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Think Out Loud

Sex Ed

Pete Springer/OPB

Sex education was in the news this week when parents and administrators in Scappoose disagreed over a new middle school sex ed curriculum. The school board there voted last month to provide more sex education materials for its 7th and 8th grade students to satisfy state mandates, but opponents now fear that the new materials amount to a “how-to” sex guide.

Nationwide, there’s actually a pretty broad array of sex education laws — from Alaska, which has no mandates to teach about sex or sexually transmitted diseases, to Delaware, where schools must teach abstintence and contraception. Oregon is closer to the Delaware model. You can check out the full state mandates (along with a some changes passed by the legislature in the last session) but here’s one of the key paragraphs:

All human sexuality education programs shall emphasize that abstinence from sexual intercourse, when practiced consistently and correctly, is the only method that is 100 percent effective against unintended pregnancy, HIV infection, hepatitis B/C infection, and other sexually transmitted diseases. Abstinence is to be stressed, but not to the exclusion of other methods for preventing unintended pregnancy, HIV infection, sexually transmitted diseases, and hepatitis B/C. Such courses are to acknowledge the value of abstinence while not devaluing or ignoring those students who have had or are having sexual relationships. Further, sexuality education materials, instructional strategies, and activities must not, in any way, use shame or fear based tactics.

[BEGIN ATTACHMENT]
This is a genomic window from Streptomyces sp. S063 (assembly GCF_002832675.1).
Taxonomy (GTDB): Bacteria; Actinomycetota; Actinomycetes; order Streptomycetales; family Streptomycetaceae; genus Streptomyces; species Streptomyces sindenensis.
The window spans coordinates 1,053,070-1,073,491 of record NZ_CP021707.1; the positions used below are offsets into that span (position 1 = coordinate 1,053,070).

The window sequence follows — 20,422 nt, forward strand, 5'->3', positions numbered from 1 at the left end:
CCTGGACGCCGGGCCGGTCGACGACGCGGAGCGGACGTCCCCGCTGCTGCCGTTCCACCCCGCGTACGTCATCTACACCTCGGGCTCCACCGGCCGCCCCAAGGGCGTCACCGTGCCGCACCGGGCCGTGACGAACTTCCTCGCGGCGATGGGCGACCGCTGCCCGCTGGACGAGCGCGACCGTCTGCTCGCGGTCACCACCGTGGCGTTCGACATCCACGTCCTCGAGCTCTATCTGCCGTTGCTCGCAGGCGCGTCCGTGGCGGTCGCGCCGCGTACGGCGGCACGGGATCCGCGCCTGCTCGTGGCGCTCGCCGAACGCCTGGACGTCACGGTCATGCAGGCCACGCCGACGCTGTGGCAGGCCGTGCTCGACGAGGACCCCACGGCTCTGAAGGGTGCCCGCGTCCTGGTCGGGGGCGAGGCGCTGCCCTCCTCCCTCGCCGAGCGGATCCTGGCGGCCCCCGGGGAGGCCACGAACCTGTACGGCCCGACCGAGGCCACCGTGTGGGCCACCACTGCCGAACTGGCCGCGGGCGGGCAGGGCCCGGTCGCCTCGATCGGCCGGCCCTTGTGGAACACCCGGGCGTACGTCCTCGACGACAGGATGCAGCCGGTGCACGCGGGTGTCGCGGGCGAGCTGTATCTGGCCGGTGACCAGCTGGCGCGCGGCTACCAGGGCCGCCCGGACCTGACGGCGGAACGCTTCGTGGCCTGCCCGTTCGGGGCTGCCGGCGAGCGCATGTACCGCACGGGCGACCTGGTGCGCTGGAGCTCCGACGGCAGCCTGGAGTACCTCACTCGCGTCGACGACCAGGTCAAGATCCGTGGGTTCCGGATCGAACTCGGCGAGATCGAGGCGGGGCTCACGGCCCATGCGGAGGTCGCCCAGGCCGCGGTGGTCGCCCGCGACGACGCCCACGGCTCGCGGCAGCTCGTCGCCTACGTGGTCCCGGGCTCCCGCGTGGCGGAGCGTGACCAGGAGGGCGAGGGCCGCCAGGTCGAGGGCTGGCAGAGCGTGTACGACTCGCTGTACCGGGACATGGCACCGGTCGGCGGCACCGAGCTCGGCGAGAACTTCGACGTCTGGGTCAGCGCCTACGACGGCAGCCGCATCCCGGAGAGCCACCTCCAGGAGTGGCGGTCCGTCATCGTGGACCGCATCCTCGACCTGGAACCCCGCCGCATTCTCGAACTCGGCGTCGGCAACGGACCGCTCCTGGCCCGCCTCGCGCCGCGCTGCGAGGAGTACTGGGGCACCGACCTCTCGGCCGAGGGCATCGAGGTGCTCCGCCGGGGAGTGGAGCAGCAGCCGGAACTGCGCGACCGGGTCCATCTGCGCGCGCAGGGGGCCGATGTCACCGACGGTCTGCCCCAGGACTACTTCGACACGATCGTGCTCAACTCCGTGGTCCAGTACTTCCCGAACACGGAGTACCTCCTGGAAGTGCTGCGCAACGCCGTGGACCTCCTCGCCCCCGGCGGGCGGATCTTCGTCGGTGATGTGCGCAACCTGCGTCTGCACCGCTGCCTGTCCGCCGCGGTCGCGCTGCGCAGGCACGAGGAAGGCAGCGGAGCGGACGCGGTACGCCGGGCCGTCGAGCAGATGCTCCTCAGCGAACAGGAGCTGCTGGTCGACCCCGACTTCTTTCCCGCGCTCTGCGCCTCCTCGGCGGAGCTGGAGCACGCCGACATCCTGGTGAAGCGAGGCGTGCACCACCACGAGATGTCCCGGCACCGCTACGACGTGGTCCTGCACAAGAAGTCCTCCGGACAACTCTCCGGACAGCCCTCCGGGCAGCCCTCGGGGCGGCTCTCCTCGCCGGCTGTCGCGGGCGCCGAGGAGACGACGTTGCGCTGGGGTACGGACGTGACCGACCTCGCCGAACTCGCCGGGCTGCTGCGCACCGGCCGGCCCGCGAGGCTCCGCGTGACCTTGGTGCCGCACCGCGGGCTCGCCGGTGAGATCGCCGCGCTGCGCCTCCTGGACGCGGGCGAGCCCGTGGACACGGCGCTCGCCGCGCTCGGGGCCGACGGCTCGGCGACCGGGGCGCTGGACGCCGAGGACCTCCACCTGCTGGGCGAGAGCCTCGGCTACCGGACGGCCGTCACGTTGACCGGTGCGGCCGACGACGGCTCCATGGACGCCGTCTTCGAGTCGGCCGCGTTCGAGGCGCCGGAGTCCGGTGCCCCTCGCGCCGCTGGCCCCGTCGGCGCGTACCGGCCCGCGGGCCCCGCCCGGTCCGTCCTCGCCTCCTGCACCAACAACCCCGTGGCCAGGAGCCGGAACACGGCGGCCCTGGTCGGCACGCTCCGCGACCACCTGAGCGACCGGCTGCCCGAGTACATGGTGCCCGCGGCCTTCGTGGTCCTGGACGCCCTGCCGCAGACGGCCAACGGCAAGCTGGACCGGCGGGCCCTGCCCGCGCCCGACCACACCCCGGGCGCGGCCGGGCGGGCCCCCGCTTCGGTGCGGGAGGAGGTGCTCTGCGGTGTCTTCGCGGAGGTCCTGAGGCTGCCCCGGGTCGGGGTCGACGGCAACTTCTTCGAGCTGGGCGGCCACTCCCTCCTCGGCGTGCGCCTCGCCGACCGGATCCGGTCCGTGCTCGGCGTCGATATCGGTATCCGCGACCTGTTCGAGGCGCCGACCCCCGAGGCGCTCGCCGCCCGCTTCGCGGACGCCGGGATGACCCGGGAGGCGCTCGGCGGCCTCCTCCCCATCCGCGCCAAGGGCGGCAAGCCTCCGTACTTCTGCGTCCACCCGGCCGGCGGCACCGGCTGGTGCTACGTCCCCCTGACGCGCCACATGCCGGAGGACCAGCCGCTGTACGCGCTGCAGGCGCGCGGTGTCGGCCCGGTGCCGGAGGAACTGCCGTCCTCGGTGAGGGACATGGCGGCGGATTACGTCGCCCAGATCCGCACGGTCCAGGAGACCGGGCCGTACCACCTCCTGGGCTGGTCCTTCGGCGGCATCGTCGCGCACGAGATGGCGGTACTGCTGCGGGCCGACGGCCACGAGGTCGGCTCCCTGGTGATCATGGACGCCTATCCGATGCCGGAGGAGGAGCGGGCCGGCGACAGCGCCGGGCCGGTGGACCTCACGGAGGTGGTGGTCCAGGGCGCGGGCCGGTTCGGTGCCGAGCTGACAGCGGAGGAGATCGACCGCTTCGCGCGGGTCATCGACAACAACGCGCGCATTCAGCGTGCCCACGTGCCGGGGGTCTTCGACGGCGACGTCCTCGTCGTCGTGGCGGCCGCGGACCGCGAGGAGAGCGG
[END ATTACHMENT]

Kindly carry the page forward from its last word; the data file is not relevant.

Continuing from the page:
How do schools manage what could be seen as a tricky balance?

And that’s just the tip of the iceberg for an issue that brings up seemingly endless questions.

For example, what’s the best way to even assess whether sexual education is working? The number of unwanted pregnancies (down by more than half since 1991)? Rates of sexually transmitted diseases? Or perhaps the sheer number of Oregon students having sex?

If you’re a parent, what sex education are your children receiving? If you’ve chosen to opt out of in-school sex education for your children, what was your reasoning? And what — if anything — have you substituted in its place?

Most broadly: what should young people learn about sex in school, and when should they learn it?

  • Brad Victor: Sexuality Education Specialist at the Oregon Department of Education
  • Karen Kessi: Parent of two middle school daughters and member of the Scappoose committee that analyzed supplemental sex ed material
  • Lisa Maloney: Parent of a middle school daughter
  • Tamarah Grigg: K-12 Health and fitness coordinator for Vancouver Public Schools
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